Major Art Installation Celebrates Brooklyn Community

October 5, 2020

BRIC and Prospect Park Alliance, in partnership with NYC Parks, have commissioned the collaborative duo Brooklyn Hi-Art! Machine to create a public art project at the Prospect Park Bandshell, on view from October 3, 2020 through June 2021. Titled, Inspired By “What Is Left,” the text-based installation quotes the late poet Lucille Clifton and offers the Brooklyn community a message of resilience and perseverance. 

With this new public art installation, BRIC and Prospect Park Alliance present a powerful message for the Brooklyn community. It is the first major public art project in Prospect Park since the pandemic, and one of the first installations at the Bandshell in its history.

“This public art work provides a message of strength and joy, celebrating and uniting our community during these difficult times,” states BRIC’s President, Kristina Newman-Scott. “We are delighted to continue our important partnership with the Prospect Park Alliance through this meaningful activation of the Bandshell inspired by a local and engaged arts collective.”

“In the past six months, Prospect Park has played an essential role in our community, and we could not be more delighted than to welcome the Brooklyn Hi-Art! Machine to Brooklyn’s Backyard,” said Sue Donoghue, President, Prospect Park Alliance. “We are pleased to be able to extend this new collaboration to our partnership with BRIC, and to celebrate and illuminate the resilience of our community through public art.” 

Inspired By “What Is Left” is an extension of Brooklyn Hi-Art! Machine’s ongoing project in Crown Heights which reimagines unoccupied public spaces with new alternative purposes. Brooklyn Hi-Art! Machine was created in 2010 by artists Oasa DuVerney and Mildred Beltre. Their monumentally-scaled text-based fence weavings, inspired by the neon colors of protest posters, publicly address the current moment by often unheard voices in Black Radical Thought and take a barrier meant to separate an immigrant community and envision it as a space for community knowledge and uplift. The artwork aims to remind viewers of the struggles that have been faced and the work yet to be done for racial equity. It references lines from a poem by Lucille Clifton (1936-2010), a prolific poet and two time finalist for the Pulitzer Prize. Clifton wrote about the Black experience and endurance in the face of adversity, using substantive yet pared down lines.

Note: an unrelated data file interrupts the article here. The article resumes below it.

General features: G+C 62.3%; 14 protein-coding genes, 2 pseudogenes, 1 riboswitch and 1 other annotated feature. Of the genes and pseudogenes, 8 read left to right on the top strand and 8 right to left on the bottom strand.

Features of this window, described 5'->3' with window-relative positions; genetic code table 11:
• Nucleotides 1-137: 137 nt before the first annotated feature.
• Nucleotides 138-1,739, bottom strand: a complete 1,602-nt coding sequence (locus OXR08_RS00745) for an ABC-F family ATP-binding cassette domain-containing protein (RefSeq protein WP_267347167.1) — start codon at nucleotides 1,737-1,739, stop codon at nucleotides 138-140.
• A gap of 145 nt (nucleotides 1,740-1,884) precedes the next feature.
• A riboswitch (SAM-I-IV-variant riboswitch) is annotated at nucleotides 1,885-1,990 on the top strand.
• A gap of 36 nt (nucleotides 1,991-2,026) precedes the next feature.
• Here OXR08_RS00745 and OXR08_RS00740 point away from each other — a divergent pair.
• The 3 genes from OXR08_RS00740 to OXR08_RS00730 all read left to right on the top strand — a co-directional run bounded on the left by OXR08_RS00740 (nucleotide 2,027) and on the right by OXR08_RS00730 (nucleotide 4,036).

“won’t you celebrate with me” by Lucille Clifton  
won’t you celebrate with me
what i have shaped into
a kind of life? i had no model.
born in babylon
both nonwhite and woman
what did i see to be except myself?
i made it up
here on this bridge between
starshine and clay,
my one hand holding tight
my other hand; come celebrate
with me that everyday
something has tried to kill me
and has failed.

Source: Book of Light (Copper Canyon Press, 1993)

Prospect Park has always played an important role as a gathering space for the melting pot of people and cultures that make Brooklyn unique. This has come even more to the forefront during the COVID-19 pandemic and the Black Lives Matter movement, where it has served as the backdrop for moments of protest and joy, celebration and memorialization, making it the perfect location for this installation.  

For over 40 years, BRIC has presented its signature summer concert series, the BRIC Celebrate Brooklyn! Festival, at the Prospect Park Bandshell. From its very first performance in summer of 1979, the mission of the Festival has been to bring Brooklyn together. These free experiences at the Bandshell enhance the quality of life and understanding of the world by centralizing diverse voices and illuminating the vibrant cultures that make Brooklyn unique.